A few Thoughts on "Counter Narratives" and "Counter Messaging"

If we look at the lives Western foreign fighters led before they decided to go to Syria, we will find that they are truly diverse. We find former Gangsta Rappers as well as converts from well-to-do, bourgeois families among them; we see former pretty criminals, drug consumers and drinkers, but also university student, workers and pupils. What we usually don't find is recruits who used to be politically active.

That's interesting, because it wouldn't be at all counter-intuitive to assume that radicalization can be the result of frustration over not having been able to achieve anything through political activism. But that's not the case, apparently. What we see instead is that many of those who end up waging war in Syria have been radicalized at a dramatic speed. As if there had been a vacuum that needed to be filled as quickly as possible.

In fact, I think this is actually what happens. Many of those who radicalize do it because the ideology of Jihadism offers them simple and all-encompassing answers to all their questions and problems - and it instills them with a deep sense of purpose and meaning, something most other ideas on offer seem to be failing at. Jihadism basically says that you can leave behind your troubled past this very moment; your slate will be wiped clean; all crises are over; all conflicts from your past life are meaningless. You will be a new person, with a new identity. You are truly re-born. Or: Given a second chance.

You have to understand this mechanism if you want to fight Jihadist ideology. My question is: Does the renewed talk about counter narratives and counter messaging take this into account?

As the New York Times is reporting, the US State Department is in the midst of revamping its respective efforts. There is talk of making use of as many as 350 State department Social Media accounts in order to repel the IS's propaganda flow. The "Think again. Turn Away"-Initiative, which hadn't been faring as well as had been hoped for, will apparently be made part of a broader initiative that will also enlist the help of Pentagon and intelligence analysts so as to make sure that messaging is co-ordinated, not only among US agencies, but also with partner states.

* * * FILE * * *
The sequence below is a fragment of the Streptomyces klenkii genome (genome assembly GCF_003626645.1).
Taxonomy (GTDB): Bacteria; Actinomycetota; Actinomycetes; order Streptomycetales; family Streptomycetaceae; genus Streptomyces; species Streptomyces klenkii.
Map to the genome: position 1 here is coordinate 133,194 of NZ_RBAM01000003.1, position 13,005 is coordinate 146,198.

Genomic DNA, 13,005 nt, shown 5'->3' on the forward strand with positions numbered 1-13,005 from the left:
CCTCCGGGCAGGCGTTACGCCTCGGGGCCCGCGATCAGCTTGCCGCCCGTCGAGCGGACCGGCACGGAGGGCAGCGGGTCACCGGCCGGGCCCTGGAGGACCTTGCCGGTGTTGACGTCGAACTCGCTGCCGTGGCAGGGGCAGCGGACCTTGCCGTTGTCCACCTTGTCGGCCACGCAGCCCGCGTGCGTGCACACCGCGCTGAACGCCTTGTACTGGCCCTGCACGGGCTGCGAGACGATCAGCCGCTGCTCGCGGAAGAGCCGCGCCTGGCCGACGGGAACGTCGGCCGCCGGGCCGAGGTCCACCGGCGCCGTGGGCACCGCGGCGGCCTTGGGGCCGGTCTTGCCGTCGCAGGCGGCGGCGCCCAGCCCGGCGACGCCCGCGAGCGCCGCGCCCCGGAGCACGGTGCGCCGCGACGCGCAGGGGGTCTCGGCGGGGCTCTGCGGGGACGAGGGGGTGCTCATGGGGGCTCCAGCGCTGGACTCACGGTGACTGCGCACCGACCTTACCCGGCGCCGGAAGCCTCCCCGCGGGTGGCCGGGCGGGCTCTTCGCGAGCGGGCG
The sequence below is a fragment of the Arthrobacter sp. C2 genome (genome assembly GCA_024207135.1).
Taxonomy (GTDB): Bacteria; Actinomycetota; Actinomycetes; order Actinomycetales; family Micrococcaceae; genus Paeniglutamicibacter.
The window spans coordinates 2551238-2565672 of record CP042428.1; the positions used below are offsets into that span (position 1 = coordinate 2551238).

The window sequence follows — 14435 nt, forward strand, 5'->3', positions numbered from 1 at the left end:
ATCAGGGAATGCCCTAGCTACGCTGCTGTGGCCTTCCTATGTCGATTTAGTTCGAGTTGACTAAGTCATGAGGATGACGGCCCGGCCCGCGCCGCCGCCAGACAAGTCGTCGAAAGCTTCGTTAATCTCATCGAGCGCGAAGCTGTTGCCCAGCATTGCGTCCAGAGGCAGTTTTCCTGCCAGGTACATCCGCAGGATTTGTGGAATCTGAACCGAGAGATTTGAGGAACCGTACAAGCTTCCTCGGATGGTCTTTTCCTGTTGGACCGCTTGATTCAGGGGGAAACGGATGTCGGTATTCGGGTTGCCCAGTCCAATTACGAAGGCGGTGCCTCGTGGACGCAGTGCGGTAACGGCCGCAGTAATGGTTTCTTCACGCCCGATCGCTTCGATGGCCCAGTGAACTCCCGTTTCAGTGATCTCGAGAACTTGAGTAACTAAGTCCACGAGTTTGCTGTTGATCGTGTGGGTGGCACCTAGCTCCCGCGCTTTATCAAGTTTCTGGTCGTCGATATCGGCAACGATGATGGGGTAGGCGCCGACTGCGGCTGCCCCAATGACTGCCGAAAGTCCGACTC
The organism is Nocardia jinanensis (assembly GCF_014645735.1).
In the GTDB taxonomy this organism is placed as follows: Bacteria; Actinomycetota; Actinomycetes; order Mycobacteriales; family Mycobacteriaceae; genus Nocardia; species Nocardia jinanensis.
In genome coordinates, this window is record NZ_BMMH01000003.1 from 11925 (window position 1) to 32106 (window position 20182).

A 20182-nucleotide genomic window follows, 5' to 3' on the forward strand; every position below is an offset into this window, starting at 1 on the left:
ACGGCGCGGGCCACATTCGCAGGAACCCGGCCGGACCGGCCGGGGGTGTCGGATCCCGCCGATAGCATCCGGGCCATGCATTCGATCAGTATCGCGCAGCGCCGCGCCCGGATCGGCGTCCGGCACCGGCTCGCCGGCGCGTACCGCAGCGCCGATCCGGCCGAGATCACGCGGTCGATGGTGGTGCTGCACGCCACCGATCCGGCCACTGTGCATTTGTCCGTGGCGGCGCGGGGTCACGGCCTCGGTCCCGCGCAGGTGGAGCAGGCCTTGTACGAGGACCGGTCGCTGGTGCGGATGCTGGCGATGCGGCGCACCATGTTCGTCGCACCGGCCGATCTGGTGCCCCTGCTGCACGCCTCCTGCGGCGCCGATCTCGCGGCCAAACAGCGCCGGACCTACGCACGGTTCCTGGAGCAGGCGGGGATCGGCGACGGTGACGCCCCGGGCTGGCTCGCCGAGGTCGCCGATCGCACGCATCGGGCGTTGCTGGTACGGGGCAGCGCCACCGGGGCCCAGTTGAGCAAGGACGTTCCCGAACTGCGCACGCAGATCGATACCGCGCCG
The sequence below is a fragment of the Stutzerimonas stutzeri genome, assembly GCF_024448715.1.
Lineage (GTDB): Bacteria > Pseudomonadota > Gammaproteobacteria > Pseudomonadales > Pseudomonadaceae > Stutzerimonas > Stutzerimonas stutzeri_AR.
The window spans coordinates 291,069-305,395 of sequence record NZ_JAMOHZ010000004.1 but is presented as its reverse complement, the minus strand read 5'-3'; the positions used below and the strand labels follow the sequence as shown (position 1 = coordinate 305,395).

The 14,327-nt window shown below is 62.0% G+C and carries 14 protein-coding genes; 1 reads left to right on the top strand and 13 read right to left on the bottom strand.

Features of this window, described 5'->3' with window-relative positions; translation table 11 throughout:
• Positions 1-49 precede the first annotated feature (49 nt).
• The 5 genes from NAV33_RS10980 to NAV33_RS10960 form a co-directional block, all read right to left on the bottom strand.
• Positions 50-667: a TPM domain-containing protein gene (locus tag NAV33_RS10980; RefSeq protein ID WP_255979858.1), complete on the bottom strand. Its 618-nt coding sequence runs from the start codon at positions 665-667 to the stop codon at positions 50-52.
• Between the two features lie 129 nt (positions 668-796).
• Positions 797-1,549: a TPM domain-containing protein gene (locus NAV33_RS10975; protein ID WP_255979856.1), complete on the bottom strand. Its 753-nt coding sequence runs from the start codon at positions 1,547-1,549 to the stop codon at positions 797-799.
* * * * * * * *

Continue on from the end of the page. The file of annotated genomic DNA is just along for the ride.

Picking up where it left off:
One of the inherent problems with a state-run counter messaging proposal is made aptly visible in this quote by Nicholas Rasmussen, the director of the National Counterterrorism Center: "We try to find ways to stimulate this kind of counter narrative, this kind of counter messaging, without heaving a U.S. government hand in it." The problem is that, quite frankly, the more state involvement there is, the more it smacks of counter propaganda - a concept which is not easily reconciled with our ideas of a free, liberal society.

Don't get me wrong. I don't think it is a mistake to point out blatant lies by Jihadists. I just think that this effort is not addressing the core of the problem.

I don't even like the term counter narrative. Because in my understanding, Jihadism is the counter narrative here. (And that is true even if you take into account the historical  emergence of the Salafiyya in reaction to the rise of the West.) Our problem is not that we need to find an answer to the ideological challenge of Jihadism - our problem is that our original narrative has become too unattractive. It can not fulfill the needs of those who later become Jihadists.

Our first question therefor should be: Why is our original idea not attractive enough anymore? Is it because we don't teach it well enough (in our schools, for example)? Is it, because it is not exciting enough (since party politics are "boring")? Is its, because we can't offer quick and complete solutions, unlike Jihadism? Or is it because we don't really keep our promises (because, e.g., we are all equal on paper, but it is much harder to find a flat or a job if you are a Muslim with an Arabic name)?

To me, it looks like this: The moment in which a 17-year-old starts believing a Jihadist hardliner, he has already stopped believing "us.

But at the same time, this may be true, too: Another 17-year-old, who in the same moment experiences that he is not powerless because he secured funding for a basketball court from the municipality or perhaps because he just successfully registered a demonstration against the next Gaza war, may become quite immune towards Jihadist recruiters.

I don't want to downplay personal factors. Broken families, lack of (male) examples - all of this plays into radicalization processes, as well. But the sense of being unable to achieve or change anything, is also a big driving force.

The truth is that Jihadism has many thousands of voluntary helpers across the Globe who spend hours on hours in front of their laptops trying to spread their ideology. These people are truly committed. If we want to counter their influence, we need more than state-run and state-instigated programs. We need volunteers ourselves, in order to counter the volunteers of extremism.

I have nothing against help from the state, wherever it is helpful and makes sense. But actually, no-one needs a mandate or even a laptop to his own bit of counter messaging. I guess this is my point. We can't and we shouldn't delegate this to the state or its agencies alone.

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NB: This is a somewhat different version of a German blog post I published on ZEIT ONLINE today

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